A. N. Wilson, Author . Norton $30 (544p) ISBN 978-0-393-04974-9

"There will always be an England" ran one of the New Yorker's fabled lines. And there will always be writers—and readers—besotted with the Victorians. Wilson, biographer of John Milton and C.S. Lewis and author of many other works, provides a pastiche of the Victorian age. The 43 chapters are notably brief; the five parts move chronologically through the decades from the 1830s to the 1890s. Individual topics cover the spectrum of life in 19th-century Britain, including high politics and astounding economic progress. Wilson offers vivid sketches of John Ruskin, Robert Browning and many other cultural luminaries. Yet Wilson is, thankfully, not pollyannaish: he depicts the wrenching conditions that industrialization foisted upon the common people and marshals an array of stories that shatter the image of a benign, civilizing colonialism. The many anecdotes about Victorians famous and obscure will delight many readers, but Wilson's book is long on stories and short on explanation. Those with little background in British history will be confused by the parade of people who come and go, and by events that are mentioned but not described. Specialists, on the other hand, will be annoyed by many of the author's judgments, such as the strange comparison of Marx and Hitler and the claim that "there is an inexorability about events and their consequences." Wilson's book has its enjoyable moments, but readers will be better off opening any one of the volumes in Peter Gay's magisterial series, The Bourgeois Experience, Victoria to Freud. 32 pages of illus. not seen by PW. (Jan.)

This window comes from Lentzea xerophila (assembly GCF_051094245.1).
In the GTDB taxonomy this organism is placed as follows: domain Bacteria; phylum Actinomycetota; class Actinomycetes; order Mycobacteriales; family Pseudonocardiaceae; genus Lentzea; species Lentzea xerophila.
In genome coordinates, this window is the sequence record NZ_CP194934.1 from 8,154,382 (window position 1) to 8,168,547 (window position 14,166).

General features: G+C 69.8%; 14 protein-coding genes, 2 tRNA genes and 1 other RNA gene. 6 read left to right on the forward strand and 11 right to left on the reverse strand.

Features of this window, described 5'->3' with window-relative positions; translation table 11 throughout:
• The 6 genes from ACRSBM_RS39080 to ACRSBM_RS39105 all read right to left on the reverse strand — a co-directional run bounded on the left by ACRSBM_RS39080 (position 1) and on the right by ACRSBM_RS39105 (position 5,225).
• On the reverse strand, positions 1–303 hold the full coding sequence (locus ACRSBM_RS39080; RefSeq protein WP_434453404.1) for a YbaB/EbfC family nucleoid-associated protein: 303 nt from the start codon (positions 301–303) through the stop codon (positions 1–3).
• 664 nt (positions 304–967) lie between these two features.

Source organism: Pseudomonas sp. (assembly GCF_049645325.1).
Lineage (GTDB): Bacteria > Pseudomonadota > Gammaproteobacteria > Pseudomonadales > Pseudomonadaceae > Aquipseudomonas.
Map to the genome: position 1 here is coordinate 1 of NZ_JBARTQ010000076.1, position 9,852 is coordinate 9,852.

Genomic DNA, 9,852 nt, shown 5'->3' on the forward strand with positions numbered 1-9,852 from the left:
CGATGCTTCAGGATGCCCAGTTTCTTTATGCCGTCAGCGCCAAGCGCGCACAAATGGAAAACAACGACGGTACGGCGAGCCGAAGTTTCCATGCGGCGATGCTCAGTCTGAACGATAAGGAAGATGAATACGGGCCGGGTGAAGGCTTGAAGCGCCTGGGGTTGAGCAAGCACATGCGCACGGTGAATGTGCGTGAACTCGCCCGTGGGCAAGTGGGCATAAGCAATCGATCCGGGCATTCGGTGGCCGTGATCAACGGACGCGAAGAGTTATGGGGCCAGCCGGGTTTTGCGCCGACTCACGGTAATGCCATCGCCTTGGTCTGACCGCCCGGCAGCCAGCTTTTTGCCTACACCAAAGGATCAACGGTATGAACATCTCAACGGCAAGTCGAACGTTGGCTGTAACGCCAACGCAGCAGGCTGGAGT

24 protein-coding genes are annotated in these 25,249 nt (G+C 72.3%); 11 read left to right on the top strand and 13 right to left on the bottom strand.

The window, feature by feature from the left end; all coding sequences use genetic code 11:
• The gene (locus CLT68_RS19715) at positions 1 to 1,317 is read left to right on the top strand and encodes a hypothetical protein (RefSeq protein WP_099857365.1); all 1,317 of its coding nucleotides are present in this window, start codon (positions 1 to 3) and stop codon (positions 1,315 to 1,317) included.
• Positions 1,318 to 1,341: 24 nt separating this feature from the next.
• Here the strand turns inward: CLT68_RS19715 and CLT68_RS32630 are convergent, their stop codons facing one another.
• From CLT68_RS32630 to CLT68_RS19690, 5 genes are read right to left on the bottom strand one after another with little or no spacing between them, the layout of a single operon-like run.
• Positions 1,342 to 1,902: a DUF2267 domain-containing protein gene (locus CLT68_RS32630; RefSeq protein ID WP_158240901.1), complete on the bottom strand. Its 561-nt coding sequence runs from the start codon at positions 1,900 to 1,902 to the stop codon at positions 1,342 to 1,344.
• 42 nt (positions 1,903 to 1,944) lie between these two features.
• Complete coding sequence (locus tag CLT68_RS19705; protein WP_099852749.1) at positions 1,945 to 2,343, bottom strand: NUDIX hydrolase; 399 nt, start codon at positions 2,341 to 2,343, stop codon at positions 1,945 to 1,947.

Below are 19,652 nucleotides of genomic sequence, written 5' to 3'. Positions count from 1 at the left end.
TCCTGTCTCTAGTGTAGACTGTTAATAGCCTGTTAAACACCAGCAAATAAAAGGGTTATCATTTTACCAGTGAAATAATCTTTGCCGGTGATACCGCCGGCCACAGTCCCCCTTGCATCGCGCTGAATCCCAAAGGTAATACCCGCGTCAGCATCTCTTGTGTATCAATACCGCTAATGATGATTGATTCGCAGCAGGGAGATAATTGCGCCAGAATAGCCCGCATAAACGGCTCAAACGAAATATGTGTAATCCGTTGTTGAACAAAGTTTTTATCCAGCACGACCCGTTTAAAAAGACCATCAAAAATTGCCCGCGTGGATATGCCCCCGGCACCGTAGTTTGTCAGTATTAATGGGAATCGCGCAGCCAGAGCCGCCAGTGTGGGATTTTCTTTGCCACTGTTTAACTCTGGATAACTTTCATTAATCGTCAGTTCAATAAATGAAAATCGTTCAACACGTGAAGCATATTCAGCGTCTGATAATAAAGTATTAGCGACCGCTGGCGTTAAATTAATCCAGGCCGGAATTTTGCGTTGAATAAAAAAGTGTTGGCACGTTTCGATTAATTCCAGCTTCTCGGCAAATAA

Reviewed on: 11/11/2002
Release date: 01/01/2003
Genre: Nonfiction
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